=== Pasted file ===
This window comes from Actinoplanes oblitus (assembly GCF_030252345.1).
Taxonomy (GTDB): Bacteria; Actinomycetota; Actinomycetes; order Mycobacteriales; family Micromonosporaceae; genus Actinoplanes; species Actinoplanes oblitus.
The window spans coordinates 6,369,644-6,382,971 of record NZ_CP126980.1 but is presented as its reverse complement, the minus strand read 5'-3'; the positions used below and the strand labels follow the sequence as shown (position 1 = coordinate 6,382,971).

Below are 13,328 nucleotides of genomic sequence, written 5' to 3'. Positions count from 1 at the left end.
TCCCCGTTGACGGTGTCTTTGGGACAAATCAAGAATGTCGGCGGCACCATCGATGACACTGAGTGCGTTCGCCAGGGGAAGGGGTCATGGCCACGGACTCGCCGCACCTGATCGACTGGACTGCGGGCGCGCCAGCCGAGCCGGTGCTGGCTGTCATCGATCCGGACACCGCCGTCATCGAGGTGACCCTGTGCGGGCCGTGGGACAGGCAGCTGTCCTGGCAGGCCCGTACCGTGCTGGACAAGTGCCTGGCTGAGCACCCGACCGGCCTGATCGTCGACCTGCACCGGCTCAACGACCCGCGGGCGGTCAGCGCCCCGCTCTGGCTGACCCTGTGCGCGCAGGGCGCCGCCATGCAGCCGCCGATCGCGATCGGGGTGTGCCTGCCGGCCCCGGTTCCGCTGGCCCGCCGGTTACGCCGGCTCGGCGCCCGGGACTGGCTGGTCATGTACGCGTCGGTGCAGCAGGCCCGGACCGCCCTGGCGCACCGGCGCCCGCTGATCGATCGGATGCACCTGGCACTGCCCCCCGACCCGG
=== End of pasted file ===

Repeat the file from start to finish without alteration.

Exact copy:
This window comes from Actinoplanes oblitus (assembly GCF_030252345.1).
Taxonomy (GTDB): Bacteria; Actinomycetota; Actinomycetes; order Mycobacteriales; family Micromonosporaceae; genus Actinoplanes; species Actinoplanes oblitus.
The window spans coordinates 6,369,644-6,382,971 of record NZ_CP126980.1 but is presented as its reverse complement, the minus strand read 5'-3'; the positions used below and the strand labels follow the sequence as shown (position 1 = coordinate 6,382,971).

Below are 13,328 nucleotides of genomic sequence, written 5' to 3'. Positions count from 1 at the left end.
TCCCCGTTGACGGTGTCTTTGGGACAAATCAAGAATGTCGGCGGCACCATCGATGACACTGAGTGCGTTCGCCAGGGGAAGGGGTCATGGCCACGGACTCGCCGCACCTGATCGACTGGACTGCGGGCGCGCCAGCCGAGCCGGTGCTGGCTGTCATCGATCCGGACACCGCCGTCATCGAGGTGACCCTGTGCGGGCCGTGGGACAGGCAGCTGTCCTGGCAGGCCCGTACCGTGCTGGACAAGTGCCTGGCTGAGCACCCGACCGGCCTGATCGTCGACCTGCACCGGCTCAACGACCCGCGGGCGGTCAGCGCCCCGCTCTGGCTGACCCTGTGCGCGCAGGGCGCCGCCATGCAGCCGCCGATCGCGATCGGGGTGTGCCTGCCGGCCCCGGTTCCGCTGGCCCGCCGGTTACGCCGGCTCGGCGCCCGGGACTGGCTGGTCATGTACGCGTCGGTGCAGCAGGCCCGGACCGCCCTGGCGCACCGGCGCCCGCTGATCGATCGGATGCACCTGGCACTGCCCCCCGACCCGG